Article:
Sharing health data: good intentions are not enough
Elizabeth Pisani & Carla AbouZahr
Epidemiologists and public health researchers are moving very slowly in the data sharing revolution, and agencies that maintain global health databases are reluctant to share data too. Once investments in infrastructure have been made, recycling and combining data provide access to maximum knowledge for minimal additional cost. By refusing to share data, researchers are slowing progress towards reducing illness and death and are denying a public good to taxpayers who support most of the research.
Funders of public health research are beginning to call for change and developing data sharing policies. However they are not yet adequately addressing the obstacles that underpin the failure to share data. These include professional structures that reward publication of analysis but not of data, and funding streams and career paths that continue to undervalue critical data management work. Practical issues need to be sorted out too: how and where should data be stored for the long term, who will control access, and who will pay for those services? Existing metadata standards need to be extended to cope with health data.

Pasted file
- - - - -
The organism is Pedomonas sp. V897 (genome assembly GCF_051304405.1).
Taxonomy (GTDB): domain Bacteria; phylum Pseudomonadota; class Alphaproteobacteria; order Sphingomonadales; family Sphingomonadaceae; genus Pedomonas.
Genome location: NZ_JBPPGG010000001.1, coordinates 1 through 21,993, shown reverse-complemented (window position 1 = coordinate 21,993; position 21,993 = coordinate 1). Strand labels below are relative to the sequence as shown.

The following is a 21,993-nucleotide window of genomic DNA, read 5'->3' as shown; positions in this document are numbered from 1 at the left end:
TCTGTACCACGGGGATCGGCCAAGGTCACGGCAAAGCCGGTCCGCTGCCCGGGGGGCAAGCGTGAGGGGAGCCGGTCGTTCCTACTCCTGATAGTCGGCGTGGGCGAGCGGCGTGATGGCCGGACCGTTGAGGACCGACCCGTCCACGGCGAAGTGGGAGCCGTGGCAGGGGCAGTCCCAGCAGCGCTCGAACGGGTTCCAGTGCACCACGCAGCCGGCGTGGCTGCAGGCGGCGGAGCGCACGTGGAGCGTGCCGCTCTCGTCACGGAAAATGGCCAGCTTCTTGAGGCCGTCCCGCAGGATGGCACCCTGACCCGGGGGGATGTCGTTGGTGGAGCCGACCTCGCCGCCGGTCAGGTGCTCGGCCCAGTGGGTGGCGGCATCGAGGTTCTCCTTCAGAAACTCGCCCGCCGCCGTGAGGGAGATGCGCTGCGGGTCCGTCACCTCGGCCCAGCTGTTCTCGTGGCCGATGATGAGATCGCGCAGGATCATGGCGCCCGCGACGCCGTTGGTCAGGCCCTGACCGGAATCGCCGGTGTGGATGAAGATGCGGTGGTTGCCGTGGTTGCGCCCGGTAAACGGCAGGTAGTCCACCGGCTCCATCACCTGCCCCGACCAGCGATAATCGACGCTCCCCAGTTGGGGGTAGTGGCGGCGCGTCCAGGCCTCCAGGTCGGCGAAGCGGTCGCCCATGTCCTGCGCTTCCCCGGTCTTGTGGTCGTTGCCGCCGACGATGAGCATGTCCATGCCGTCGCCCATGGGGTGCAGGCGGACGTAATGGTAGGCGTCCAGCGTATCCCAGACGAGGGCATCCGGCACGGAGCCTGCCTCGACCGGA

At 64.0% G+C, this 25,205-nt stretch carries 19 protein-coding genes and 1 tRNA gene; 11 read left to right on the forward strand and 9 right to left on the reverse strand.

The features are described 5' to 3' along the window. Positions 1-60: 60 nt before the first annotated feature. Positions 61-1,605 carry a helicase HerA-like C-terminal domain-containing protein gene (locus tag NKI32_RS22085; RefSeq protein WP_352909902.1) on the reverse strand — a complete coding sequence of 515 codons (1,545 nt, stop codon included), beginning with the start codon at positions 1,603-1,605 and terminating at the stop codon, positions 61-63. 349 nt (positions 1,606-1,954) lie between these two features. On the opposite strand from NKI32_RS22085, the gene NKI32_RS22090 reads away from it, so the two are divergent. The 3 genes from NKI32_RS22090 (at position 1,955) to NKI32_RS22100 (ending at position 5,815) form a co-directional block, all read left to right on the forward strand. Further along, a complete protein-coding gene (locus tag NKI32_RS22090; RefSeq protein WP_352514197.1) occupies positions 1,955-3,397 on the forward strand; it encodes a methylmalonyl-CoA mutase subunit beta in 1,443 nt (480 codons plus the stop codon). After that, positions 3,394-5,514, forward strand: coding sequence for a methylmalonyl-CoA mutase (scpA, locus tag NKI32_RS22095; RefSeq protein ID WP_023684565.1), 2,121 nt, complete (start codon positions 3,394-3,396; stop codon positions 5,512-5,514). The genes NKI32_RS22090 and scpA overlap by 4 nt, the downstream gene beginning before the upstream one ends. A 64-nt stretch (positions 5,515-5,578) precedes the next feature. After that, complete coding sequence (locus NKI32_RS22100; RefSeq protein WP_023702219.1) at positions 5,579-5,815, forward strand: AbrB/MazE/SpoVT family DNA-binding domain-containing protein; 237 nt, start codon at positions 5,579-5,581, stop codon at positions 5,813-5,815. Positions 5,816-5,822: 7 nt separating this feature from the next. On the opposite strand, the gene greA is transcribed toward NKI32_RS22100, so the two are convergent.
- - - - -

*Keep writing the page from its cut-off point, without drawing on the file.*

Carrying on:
These obstacles have been known for some time; most can be overcome in the field of public health just as they have been overcome in other fields. However no institution has taken the lead in defining a work plan and carving up the tasks and the bill. In this round table paper, we suggest goals for data sharing and a work plan for reaching them, and challenge respondents to move beyond well intentioned but largely aspirational data sharing plans.